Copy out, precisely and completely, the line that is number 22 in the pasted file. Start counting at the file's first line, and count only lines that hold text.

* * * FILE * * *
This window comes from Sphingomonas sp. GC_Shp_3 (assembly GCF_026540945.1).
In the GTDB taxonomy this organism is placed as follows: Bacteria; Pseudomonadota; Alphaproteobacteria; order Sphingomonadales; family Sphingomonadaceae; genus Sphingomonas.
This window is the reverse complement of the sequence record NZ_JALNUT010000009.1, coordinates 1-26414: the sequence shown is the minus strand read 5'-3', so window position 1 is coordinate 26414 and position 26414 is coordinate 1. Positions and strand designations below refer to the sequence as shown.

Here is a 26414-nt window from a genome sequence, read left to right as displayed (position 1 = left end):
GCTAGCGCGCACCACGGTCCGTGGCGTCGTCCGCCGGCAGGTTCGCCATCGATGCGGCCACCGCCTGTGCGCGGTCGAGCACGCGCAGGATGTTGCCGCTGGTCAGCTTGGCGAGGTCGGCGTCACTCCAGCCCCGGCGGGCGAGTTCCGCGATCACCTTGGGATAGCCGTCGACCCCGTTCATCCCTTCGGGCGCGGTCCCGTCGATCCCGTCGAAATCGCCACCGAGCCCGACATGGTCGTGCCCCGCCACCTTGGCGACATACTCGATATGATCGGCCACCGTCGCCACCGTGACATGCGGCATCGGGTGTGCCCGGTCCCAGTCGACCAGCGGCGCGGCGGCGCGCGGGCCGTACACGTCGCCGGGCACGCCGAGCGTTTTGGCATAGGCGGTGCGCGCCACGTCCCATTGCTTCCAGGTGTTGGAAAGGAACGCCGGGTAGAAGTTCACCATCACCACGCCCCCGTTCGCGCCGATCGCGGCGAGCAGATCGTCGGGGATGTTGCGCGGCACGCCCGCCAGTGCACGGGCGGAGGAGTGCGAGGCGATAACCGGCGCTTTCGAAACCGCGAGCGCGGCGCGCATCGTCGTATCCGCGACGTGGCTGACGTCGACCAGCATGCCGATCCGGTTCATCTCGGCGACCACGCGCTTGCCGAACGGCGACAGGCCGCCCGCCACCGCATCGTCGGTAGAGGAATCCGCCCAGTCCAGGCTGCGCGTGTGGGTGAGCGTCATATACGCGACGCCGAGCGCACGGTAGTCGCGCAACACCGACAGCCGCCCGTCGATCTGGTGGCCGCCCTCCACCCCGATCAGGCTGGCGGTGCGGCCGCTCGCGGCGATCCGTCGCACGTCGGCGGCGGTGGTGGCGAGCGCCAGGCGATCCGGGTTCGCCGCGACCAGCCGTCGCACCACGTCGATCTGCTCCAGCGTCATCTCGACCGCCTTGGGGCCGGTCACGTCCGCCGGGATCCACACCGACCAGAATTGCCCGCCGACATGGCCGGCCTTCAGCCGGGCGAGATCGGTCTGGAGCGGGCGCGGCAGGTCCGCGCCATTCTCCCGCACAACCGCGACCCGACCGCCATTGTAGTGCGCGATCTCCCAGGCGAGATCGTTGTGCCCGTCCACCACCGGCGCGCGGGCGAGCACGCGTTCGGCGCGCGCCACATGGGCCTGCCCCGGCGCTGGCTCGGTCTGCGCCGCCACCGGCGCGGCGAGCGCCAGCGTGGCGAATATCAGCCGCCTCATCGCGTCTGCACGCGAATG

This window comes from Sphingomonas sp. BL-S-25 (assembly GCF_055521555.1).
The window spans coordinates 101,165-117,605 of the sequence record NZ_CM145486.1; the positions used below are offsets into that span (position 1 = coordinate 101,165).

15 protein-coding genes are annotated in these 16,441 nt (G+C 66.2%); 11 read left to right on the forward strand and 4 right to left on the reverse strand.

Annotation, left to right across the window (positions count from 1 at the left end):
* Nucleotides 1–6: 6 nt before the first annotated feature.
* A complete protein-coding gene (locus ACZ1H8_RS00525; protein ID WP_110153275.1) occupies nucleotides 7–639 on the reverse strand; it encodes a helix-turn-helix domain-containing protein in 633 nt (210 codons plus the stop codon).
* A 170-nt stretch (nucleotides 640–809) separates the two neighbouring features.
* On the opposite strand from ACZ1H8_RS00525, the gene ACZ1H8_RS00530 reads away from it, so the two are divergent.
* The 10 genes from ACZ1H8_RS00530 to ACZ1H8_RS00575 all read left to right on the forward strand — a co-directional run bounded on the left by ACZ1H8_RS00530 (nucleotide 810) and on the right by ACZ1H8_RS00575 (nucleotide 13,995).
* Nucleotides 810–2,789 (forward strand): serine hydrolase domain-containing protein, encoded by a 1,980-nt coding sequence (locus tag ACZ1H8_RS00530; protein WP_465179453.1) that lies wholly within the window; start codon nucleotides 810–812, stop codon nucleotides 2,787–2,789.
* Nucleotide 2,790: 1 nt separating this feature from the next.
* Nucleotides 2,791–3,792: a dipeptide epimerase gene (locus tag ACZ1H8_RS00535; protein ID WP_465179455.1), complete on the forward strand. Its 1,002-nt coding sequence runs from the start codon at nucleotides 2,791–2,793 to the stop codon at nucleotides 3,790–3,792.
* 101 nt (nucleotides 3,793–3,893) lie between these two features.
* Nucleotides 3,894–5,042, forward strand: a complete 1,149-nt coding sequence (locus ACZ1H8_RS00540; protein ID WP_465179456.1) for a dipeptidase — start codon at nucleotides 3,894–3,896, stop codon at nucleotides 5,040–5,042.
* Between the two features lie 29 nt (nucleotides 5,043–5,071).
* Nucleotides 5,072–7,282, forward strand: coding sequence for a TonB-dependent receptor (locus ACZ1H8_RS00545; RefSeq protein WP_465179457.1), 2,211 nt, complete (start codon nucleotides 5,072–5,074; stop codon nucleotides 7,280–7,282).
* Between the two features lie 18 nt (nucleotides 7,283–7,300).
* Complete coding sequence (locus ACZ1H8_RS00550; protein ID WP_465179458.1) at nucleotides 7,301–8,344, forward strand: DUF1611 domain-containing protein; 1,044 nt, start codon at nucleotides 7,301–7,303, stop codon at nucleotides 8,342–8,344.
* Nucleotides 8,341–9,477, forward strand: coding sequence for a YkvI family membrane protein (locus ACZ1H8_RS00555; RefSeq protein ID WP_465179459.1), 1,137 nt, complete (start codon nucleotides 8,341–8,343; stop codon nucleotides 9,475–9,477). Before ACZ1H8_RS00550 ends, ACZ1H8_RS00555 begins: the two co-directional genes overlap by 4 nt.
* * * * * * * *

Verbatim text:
* Between the two features lie 18 nt (nucleotides 7,283–7,300).